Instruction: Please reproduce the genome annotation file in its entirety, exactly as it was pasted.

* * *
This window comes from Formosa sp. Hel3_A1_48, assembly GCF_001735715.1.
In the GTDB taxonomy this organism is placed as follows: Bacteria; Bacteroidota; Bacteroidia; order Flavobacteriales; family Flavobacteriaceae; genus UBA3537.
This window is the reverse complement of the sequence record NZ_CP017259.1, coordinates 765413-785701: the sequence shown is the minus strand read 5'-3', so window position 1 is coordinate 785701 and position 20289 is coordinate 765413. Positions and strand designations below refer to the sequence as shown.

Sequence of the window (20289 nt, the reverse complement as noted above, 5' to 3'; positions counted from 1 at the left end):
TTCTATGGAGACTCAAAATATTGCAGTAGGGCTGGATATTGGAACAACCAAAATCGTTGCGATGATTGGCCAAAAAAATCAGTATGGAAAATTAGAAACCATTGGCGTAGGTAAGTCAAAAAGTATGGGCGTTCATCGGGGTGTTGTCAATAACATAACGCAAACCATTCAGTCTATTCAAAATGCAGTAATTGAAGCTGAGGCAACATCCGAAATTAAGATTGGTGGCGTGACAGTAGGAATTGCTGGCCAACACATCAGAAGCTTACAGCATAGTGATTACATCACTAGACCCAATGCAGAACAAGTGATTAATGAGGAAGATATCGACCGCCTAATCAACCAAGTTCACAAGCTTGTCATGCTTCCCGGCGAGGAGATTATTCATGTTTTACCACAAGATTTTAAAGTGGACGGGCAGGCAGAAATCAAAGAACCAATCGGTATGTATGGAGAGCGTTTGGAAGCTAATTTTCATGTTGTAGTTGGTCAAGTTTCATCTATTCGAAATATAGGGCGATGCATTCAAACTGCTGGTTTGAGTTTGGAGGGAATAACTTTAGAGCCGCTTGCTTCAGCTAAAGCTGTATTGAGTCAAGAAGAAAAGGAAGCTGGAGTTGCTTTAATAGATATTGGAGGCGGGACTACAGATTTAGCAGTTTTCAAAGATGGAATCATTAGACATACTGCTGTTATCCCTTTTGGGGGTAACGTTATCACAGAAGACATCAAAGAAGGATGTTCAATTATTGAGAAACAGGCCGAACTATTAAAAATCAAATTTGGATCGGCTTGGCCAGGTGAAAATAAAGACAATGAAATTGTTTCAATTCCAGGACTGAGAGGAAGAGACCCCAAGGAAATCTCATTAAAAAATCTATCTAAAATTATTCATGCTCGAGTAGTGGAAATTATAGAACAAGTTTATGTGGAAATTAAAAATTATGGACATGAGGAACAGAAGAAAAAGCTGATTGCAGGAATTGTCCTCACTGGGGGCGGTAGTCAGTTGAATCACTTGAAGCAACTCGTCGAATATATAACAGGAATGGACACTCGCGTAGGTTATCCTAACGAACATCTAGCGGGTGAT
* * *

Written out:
This window comes from Formosa sp. Hel3_A1_48, assembly GCF_001735715.1.
In the GTDB taxonomy this organism is placed as follows: Bacteria; Bacteroidota; Bacteroidia; order Flavobacteriales; family Flavobacteriaceae; genus UBA3537.
This window is the reverse complement of the sequence record NZ_CP017259.1, coordinates 765413-785701: the sequence shown is the minus strand read 5'-3', so window position 1 is coordinate 785701 and position 20289 is coordinate 765413. Positions and strand designations below refer to the sequence as shown.

Sequence of the window (20289 nt, the reverse complement as noted above, 5' to 3'; positions counted from 1 at the left end):
TTCTATGGAGACTCAAAATATTGCAGTAGGGCTGGATATTGGAACAACCAAAATCGTTGCGATGATTGGCCAAAAAAATCAGTATGGAAAATTAGAAACCATTGGCGTAGGTAAGTCAAAAAGTATGGGCGTTCATCGGGGTGTTGTCAATAACATAACGCAAACCATTCAGTCTATTCAAAATGCAGTAATTGAAGCTGAGGCAACATCCGAAATTAAGATTGGTGGCGTGACAGTAGGAATTGCTGGCCAACACATCAGAAGCTTACAGCATAGTGATTACATCACTAGACCCAATGCAGAACAAGTGATTAATGAGGAAGATATCGACCGCCTAATCAACCAAGTTCACAAGCTTGTCATGCTTCCCGGCGAGGAGATTATTCATGTTTTACCACAAGATTTTAAAGTGGACGGGCAGGCAGAAATCAAAGAACCAATCGGTATGTATGGAGAGCGTTTGGAAGCTAATTTTCATGTTGTAGTTGGTCAAGTTTCATCTATTCGAAATATAGGGCGATGCATTCAAACTGCTGGTTTGAGTTTGGAGGGAATAACTTTAGAGCCGCTTGCTTCAGCTAAAGCTGTATTGAGTCAAGAAGAAAAGGAAGCTGGAGTTGCTTTAATAGATATTGGAGGCGGGACTACAGATTTAGCAGTTTTCAAAGATGGAATCATTAGACATACTGCTGTTATCCCTTTTGGGGGTAACGTTATCACAGAAGACATCAAAGAAGGATGTTCAATTATTGAGAAACAGGCCGAACTATTAAAAATCAAATTTGGATCGGCTTGGCCAGGTGAAAATAAAGACAATGAAATTGTTTCAATTCCAGGACTGAGAGGAAGAGACCCCAAGGAAATCTCATTAAAAAATCTATCTAAAATTATTCATGCTCGAGTAGTGGAAATTATAGAACAAGTTTATGTGGAAATTAAAAATTATGGACATGAGGAACAGAAGAAAAAGCTGATTGCAGGAATTGTCCTCACTGGGGGCGGTAGTCAGTTGAATCACTTGAAGCAACTCGTCGAATATATAACAGGAATGGACACTCGCGTAGGTTATCCTAACGAACATCTAGCGGGTGAT